Congrats on your work!

    • Timothy Roberts

      Hey, Susan, he got home, baby!

    • Susan W A

      Woohoo!

    • Timothy Roberts

      Hi, Susan! I just found a publisher. “My Headless Son Fred and His Head Baby Brother Headley,” will launch sometime next year! I know… long and quirky title 🙂

    • Susan W A

      Awesome ! Congratulations! Quite the accomplishment. I’m delighted you thought to post here to share the news. Enjoy!

    • Ruthanne Reid

      That’s great to hear, Timothy! Have fun getting your hero in trouble. 😀

    • Timothy Roberts

      Thanks! I’ll either have fun or get myself into trouble, trying to get him into trouble 🙂

    • Timothy Roberts

      Hey, Ruthanne, I just signed a contract to have my novel published by Snow Leopard Publishing! I guess my protagonist Filmon Trout got himself outta trouble 🙂

  2. RevDr. Robert Foster, AbC, EfG

    I haven’t done this for a while, so here we go (I hope I did it right):

    A thunderclap rent the air and a tall, wide man dressed in ragged leather armor appeared just beneath the many noses of the hydra. They arched back in surprise. And instant later, another man, this one shirtless, showing off an impressively muscled torso, appeared beside the first.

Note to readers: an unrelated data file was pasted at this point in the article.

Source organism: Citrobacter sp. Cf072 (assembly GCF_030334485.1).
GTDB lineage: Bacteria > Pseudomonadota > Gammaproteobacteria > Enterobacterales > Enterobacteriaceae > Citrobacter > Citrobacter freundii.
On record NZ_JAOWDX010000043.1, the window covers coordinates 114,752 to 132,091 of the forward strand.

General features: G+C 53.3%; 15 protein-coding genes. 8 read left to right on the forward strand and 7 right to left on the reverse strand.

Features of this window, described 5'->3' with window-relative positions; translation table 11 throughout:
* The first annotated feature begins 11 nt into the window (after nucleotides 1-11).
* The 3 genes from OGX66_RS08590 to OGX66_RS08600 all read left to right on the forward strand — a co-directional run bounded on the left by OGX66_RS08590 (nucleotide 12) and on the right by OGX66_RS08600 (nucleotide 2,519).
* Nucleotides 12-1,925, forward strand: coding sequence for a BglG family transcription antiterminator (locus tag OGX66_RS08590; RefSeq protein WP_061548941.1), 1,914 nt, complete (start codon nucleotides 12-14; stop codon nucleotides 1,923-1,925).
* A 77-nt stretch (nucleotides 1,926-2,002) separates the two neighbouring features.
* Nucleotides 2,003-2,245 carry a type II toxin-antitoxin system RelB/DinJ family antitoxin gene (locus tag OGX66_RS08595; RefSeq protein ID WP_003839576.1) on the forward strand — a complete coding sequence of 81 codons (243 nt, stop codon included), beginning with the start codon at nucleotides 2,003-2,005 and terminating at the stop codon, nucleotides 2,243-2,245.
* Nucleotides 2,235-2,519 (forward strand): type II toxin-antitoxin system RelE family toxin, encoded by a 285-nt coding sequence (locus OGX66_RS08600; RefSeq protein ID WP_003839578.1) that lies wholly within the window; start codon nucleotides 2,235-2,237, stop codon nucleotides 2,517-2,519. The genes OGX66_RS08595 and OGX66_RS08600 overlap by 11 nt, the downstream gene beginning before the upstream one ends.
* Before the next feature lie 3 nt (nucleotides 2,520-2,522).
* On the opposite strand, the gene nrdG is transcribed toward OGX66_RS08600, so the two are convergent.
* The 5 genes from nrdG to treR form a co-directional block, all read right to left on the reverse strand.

“Holy shit, Amando. That was intense.”

    The blond hair man laughed, a hearty guffaw. “I told you. Teleportation is spectacular, yet not for the fainthearted.”

    The multi-headed demon recovered and lunged for the dark-haired man’s head. A streak of white, and the hydra’s mouth was clamped on a sharp blade which split its mouth wide. It recoiled with a squeal.

    “Those reinforcements would be handy, right about now.”

    “You would be correct, Sir Lavitz.”

    Amando snapped his fingers and more explosions rent the air. Instantaneously, thousands of bare-chested men appeared with swords, nets, harpoons and other assorted, exotic weaponry. Without waiting for orders, they launched themselves at the army of bewildered demons which hadn’t expected reinforcements to teleport in. That had been their domain only. The few moments of shock allowed the new comers to slaughter demons by the score.